If all goes well, Argentina will have its first Bitcoin futures contract. Matba Rofex, Argentina’s leading futures exchange, has applied for permission to list a Bitcoin-ETF in the near future. Matba Rofex asked Argentina’s highest regulatory body, the National Securities Commission (NSC), for permission to list cash-settled Bitcoin futures. This will be the country’s first regulated Bitcoin futures contract. Argentina residents have traded in crypto futures on unregulated exchanges and will continue to do so.
On October 1, Bloomberg reported that the NSC received a proposal from Matba Rofex and that although the agency would review the report, it was not a priority. Matba Rofex will also explore futures trading on other cryptocurrencies.
The Rise of Crypto ETFs and Futures
Although Latin America has a high rate of cryptocurrency friendliness, no country in the continent has approved official bitcoin futures on a regulated exchange. The US SEC approved the first Bitcoin-ETFs last month and they went live on the NYSE. Bar that, no regulated crypto-ETFs are approved, although several of such applications have been submitted to the regulatory agency.
This move by Argentina’s largest futures market does not come as a surprise; Argentina is a crypto-friendly country whose president, Alberto Fernández has expressed his willingness to adopt bitcoin as a currency. As one of the countries with the highest crypto adoption rates, Argentina currently ranks among countries with crypto-friendly policies that have encouraged the development of the industry.
Argentina has one of the cheapest power supplies in the world and has become a destination for crypto miners in the last three years. That, combined with the public’s love for bitcoin and altcoins, and a population that wants to hedge against inflation, have created a ready market for the Bitcoin futures.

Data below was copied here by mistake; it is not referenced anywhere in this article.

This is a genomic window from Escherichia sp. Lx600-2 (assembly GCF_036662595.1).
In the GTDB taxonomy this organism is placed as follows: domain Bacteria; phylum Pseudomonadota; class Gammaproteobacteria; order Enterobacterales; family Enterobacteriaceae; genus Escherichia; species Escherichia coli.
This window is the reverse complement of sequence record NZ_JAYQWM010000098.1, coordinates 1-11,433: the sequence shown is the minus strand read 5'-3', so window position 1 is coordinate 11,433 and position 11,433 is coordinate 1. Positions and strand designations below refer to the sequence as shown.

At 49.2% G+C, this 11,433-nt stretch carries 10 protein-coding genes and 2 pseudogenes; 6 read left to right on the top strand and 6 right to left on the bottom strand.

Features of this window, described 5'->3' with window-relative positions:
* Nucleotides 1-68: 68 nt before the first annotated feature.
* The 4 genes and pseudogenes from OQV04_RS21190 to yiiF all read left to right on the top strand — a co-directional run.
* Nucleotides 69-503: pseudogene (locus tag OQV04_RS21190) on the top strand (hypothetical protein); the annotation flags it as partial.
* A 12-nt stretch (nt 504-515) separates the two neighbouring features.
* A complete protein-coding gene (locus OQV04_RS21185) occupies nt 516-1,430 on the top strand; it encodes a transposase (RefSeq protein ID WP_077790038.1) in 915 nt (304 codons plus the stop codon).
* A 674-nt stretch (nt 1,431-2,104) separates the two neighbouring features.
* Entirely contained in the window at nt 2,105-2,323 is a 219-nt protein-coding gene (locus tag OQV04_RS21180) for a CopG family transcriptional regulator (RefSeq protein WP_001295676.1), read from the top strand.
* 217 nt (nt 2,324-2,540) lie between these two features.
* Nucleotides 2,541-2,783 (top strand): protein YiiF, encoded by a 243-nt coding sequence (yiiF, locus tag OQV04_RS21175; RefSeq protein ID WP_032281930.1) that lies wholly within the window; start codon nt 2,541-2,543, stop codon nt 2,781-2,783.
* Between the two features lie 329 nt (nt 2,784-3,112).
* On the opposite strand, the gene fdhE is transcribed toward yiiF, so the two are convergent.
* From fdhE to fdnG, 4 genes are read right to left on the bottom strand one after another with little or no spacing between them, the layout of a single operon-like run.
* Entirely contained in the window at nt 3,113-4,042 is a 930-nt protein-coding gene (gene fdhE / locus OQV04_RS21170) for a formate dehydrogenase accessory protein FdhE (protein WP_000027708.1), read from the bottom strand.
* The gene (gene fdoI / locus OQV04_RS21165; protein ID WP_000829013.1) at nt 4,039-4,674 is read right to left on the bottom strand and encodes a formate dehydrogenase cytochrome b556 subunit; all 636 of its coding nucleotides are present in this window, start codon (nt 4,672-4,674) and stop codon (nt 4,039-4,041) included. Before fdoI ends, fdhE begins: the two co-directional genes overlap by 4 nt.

Crypto Regulation In South America
Governments of South American countries have a more friendly disposition towards cryptocurrencies than Europe and Asia. The continent produced the first country in the world to accept Bitcoin as a legal tender and judging from the governments’ attitude suggest that the industry will be backed for development and impact on traditional finance.
Although crypto regulations are country-specific in Latin America, they are polarized from mild to harsh regulations. Countries like Bolivia have banned cryptocurrencies and their exchanges. The Bolivian government adopted zero-tolerance for cryptocurrencies and has not rescinded its decision. Ecuador is slightly milder on the industry and is content with issuing strong warnings about the dangers and risks of trading virtual tokens.
But Mexico, Chile, Argentina, Venezuela, and Brazil are pro-cryptocurrencies and have begun to treat the digital tokens as assets; they are taxable in those countries. The lack of regulation in the industry has however clogged the wheel of progress to become a legal tender. The passing of regulatory laws will surely improve the use of cryptocurrencies and how governments in Latin America begin to utilize them. The advent of crypto-based ETFs and futures is a welcome harbinger of better times for the industry!